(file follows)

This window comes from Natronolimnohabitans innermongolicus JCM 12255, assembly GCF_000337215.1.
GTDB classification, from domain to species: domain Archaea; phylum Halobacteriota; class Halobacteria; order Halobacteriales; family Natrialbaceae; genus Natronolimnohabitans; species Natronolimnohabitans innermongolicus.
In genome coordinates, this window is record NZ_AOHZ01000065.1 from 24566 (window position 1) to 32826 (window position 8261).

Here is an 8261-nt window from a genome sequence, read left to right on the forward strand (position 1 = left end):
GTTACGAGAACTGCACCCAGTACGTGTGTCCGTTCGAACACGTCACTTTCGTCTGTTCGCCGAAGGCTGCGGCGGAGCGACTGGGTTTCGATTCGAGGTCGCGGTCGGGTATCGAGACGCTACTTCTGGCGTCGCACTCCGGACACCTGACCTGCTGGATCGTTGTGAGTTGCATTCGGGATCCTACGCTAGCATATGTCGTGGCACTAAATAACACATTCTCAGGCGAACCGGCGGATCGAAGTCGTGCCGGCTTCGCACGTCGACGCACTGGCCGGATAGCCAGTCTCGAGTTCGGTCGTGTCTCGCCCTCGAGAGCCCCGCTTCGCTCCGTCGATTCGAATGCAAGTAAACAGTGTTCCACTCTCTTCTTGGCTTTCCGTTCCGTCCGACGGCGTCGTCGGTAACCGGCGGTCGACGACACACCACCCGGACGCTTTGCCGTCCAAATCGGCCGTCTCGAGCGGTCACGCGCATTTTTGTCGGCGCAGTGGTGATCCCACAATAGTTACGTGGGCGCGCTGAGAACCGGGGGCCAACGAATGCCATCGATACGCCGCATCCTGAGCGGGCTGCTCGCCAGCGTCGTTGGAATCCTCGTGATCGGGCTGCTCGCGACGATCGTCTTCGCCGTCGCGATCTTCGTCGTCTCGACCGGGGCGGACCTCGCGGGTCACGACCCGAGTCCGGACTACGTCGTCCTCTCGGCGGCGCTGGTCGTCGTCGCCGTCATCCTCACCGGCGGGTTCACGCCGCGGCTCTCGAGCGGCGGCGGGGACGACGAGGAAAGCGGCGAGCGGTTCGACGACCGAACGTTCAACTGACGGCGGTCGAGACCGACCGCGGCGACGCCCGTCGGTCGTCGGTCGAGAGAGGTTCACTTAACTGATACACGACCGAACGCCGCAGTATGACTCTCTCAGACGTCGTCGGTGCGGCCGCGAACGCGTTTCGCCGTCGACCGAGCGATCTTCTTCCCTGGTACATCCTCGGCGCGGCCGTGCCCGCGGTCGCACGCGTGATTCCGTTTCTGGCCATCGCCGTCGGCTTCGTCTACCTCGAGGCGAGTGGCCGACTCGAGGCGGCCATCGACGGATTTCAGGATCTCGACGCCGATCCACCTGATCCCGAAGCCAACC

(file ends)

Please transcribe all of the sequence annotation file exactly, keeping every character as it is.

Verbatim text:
This window comes from Natronolimnohabitans innermongolicus JCM 12255, assembly GCF_000337215.1.
GTDB classification, from domain to species: domain Archaea; phylum Halobacteriota; class Halobacteria; order Halobacteriales; family Natrialbaceae; genus Natronolimnohabitans; species Natronolimnohabitans innermongolicus.
In genome coordinates, this window is record NZ_AOHZ01000065.1 from 24566 (window position 1) to 32826 (window position 8261).

Here is an 8261-nt window from a genome sequence, read left to right on the forward strand (position 1 = left end):
GTTACGAGAACTGCACCCAGTACGTGTGTCCGTTCGAACACGTCACTTTCGTCTGTTCGCCGAAGGCTGCGGCGGAGCGACTGGGTTTCGATTCGAGGTCGCGGTCGGGTATCGAGACGCTACTTCTGGCGTCGCACTCCGGACACCTGACCTGCTGGATCGTTGTGAGTTGCATTCGGGATCCTACGCTAGCATATGTCGTGGCACTAAATAACACATTCTCAGGCGAACCGGCGGATCGAAGTCGTGCCGGCTTCGCACGTCGACGCACTGGCCGGATAGCCAGTCTCGAGTTCGGTCGTGTCTCGCCCTCGAGAGCCCCGCTTCGCTCCGTCGATTCGAATGCAAGTAAACAGTGTTCCACTCTCTTCTTGGCTTTCCGTTCCGTCCGACGGCGTCGTCGGTAACCGGCGGTCGACGACACACCACCCGGACGCTTTGCCGTCCAAATCGGCCGTCTCGAGCGGTCACGCGCATTTTTGTCGGCGCAGTGGTGATCCCACAATAGTTACGTGGGCGCGCTGAGAACCGGGGGCCAACGAATGCCATCGATACGCCGCATCCTGAGCGGGCTGCTCGCCAGCGTCGTTGGAATCCTCGTGATCGGGCTGCTCGCGACGATCGTCTTCGCCGTCGCGATCTTCGTCGTCTCGACCGGGGCGGACCTCGCGGGTCACGACCCGAGTCCGGACTACGTCGTCCTCTCGGCGGCGCTGGTCGTCGTCGCCGTCATCCTCACCGGCGGGTTCACGCCGCGGCTCTCGAGCGGCGGCGGGGACGACGAGGAAAGCGGCGAGCGGTTCGACGACCGAACGTTCAACTGACGGCGGTCGAGACCGACCGCGGCGACGCCCGTCGGTCGTCGGTCGAGAGAGGTTCACTTAACTGATACACGACCGAACGCCGCAGTATGACTCTCTCAGACGTCGTCGGTGCGGCCGCGAACGCGTTTCGCCGTCGACCGAGCGATCTTCTTCCCTGGTACATCCTCGGCGCGGCCGTGCCCGCGGTCGCACGCGTGATTCCGTTTCTGGCCATCGCCGTCGGCTTCGTCTACCTCGAGGCGAGTGGCCGACTCGAGGCGGCCATCGACGGATTTCAGGATCTCGACGCCGATCCACCTGATCCCGAAGCCAACC